Now comes the first follower, who plays an important role: he publicly demonstrates how to follow. The leader embraces him as an equal, so it's no longer about the leader — it's about them, plural. He's inviting his friends to join him. It takes courage to be the first follower! You stand out and dare to be mocked. Being a first follower is a style of leadership that is underappreciated. The first follower elevates a lone nut to the position of leader. If the first follower is the spark that starts the fire, the leader is the flint.

This link was sent to me by @ottmark, who noted its resemblance to Kurt Vonnegut's three categories of specialists required for revolution.

The rarest of these specialists, he claims, is an actual genius – a person capable generating seemingly wonderful ideas that are not widely known. "A genius working alone is generally dismissed as a crazy," he claims.

The second type of specialist is much easier to find: a highly intellectual person in good standing in his or her community who understands and admires the genius's new ideas and can attest that the genius is not insane. "A person like him working alone can only crave loudly for changes, but fail to say what their shapes should be," Slazinger argues.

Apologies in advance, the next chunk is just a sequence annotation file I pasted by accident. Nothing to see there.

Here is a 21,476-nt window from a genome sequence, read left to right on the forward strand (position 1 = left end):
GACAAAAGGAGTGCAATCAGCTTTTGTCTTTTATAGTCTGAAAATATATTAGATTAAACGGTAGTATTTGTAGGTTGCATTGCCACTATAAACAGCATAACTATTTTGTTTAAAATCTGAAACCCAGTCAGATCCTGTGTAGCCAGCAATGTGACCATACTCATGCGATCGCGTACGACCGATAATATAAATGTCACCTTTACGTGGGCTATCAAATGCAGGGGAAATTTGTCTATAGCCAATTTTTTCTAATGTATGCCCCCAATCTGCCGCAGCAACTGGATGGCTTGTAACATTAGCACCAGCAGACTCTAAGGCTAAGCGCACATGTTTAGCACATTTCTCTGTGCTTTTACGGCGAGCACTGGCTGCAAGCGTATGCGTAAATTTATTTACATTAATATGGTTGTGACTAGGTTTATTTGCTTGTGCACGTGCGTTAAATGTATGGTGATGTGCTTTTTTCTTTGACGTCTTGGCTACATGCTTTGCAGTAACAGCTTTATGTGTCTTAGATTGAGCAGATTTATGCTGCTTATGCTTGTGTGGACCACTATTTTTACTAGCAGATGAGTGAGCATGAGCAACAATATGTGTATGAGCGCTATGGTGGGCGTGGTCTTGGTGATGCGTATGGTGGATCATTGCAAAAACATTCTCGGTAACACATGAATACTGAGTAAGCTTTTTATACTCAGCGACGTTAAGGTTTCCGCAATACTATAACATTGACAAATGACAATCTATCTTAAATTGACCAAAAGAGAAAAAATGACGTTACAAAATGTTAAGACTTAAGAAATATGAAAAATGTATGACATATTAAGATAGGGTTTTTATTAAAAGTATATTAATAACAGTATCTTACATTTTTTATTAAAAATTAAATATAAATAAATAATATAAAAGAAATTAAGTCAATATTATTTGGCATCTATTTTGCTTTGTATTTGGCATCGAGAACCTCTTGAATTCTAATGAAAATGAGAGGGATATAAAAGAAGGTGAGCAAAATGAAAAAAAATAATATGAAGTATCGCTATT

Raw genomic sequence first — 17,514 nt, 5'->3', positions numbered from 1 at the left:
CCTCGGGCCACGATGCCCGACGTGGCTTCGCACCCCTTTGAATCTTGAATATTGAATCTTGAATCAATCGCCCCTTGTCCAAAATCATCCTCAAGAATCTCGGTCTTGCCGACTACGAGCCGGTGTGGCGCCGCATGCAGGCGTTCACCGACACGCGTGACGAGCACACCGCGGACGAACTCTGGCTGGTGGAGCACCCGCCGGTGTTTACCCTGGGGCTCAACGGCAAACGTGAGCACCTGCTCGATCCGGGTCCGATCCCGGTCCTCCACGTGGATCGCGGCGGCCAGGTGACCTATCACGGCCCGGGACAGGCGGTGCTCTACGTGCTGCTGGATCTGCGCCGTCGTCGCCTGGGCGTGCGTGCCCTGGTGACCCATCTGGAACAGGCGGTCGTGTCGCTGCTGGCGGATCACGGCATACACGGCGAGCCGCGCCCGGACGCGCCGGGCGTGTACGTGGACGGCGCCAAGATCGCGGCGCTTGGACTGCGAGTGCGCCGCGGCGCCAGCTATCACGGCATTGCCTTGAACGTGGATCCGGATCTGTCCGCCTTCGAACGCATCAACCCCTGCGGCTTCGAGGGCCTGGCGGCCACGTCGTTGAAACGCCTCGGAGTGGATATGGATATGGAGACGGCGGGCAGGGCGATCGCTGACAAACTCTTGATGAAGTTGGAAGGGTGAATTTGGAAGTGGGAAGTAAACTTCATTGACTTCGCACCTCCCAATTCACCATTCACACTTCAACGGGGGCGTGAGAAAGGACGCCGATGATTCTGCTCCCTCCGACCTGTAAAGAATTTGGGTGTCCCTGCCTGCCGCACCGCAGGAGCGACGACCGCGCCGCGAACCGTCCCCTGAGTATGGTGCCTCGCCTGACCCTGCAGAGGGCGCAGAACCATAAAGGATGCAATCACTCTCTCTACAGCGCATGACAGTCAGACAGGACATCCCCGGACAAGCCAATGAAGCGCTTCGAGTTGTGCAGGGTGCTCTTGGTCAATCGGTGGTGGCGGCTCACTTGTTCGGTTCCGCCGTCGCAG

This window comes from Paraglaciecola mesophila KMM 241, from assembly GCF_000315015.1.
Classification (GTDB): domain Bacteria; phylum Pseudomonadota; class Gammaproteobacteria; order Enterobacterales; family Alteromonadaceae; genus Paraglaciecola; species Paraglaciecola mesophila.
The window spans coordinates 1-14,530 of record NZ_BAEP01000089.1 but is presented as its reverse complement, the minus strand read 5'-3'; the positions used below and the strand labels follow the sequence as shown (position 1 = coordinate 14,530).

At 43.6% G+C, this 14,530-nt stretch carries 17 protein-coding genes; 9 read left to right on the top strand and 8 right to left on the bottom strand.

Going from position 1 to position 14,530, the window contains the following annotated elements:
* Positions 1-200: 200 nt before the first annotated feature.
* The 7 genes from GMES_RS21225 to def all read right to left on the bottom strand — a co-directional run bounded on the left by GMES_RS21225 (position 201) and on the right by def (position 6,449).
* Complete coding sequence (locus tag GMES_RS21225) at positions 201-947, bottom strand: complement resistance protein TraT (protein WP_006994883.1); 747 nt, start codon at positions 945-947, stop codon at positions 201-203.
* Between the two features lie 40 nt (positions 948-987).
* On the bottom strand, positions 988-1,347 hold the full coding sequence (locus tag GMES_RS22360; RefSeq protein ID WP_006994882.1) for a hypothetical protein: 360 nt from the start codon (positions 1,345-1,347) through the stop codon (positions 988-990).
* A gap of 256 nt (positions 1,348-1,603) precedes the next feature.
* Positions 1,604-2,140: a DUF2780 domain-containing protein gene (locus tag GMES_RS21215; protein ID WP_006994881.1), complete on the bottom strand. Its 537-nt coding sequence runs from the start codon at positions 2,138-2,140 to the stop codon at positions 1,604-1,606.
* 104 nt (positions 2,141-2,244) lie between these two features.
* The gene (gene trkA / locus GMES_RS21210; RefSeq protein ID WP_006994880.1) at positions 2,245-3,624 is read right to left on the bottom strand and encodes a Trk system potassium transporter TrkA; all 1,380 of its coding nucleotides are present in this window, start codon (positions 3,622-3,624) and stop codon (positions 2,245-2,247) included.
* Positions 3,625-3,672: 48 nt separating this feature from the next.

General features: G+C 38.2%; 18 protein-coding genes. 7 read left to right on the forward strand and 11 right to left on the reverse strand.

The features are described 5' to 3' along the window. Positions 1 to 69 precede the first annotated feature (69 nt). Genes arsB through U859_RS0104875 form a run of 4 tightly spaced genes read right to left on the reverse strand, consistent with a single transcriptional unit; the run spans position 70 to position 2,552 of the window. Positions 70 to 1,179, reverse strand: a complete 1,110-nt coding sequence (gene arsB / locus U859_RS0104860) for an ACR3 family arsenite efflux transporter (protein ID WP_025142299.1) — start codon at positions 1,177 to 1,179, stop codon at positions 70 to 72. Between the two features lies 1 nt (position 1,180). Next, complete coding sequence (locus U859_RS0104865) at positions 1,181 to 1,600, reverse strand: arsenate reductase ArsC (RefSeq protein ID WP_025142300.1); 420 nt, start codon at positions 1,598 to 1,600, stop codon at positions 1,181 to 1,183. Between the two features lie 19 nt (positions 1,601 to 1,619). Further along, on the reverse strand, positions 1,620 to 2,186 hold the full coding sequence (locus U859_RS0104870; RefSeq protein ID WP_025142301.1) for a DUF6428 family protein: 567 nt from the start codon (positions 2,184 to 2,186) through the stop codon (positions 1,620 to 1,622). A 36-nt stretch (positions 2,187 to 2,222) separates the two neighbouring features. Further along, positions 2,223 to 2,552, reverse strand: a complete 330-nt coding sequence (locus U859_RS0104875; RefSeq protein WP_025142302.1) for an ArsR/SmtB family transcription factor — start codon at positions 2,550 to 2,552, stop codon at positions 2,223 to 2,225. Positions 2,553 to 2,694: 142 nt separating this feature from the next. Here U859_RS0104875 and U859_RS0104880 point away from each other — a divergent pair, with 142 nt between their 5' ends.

Jeff Veen reduced the three personalities to "the inventor, the investor, and the evangelist" on Twitter.

Architectural Digest

Architectural Digest

4 months ago

Take a look at The One, a Los Angeles estate with a whopping 105,000 square feet of living area.

The interiors of the 105,000-square-foot property, which sits on a five-acre parcel in the wealthy Los Angeles suburb of Bel Air and is suitably titled The One, have been a well guarded secret. We got an intimate look inside this world-record-breaking property, as well as the creative and aesthetic geniuses behind it.

The estate appears to float above the city, surrounded on three sides by a moat and a 400-foot-long running track. Completed over eight years—and requiring 600 workers to build—the home was designed by architect Paul McClean and interior designer Kathryn Rotondi, who were enlisted by owner and developer Nile Niami to help it live up to its standard.
"This endeavor seemed both exhilarating and daunting," McClean says. However, the home's remarkable location and McClean's long-standing relationship with Niami persuaded him to "build something unique and extraordinary" rather than just take on the job.

And McClean has more than delivered.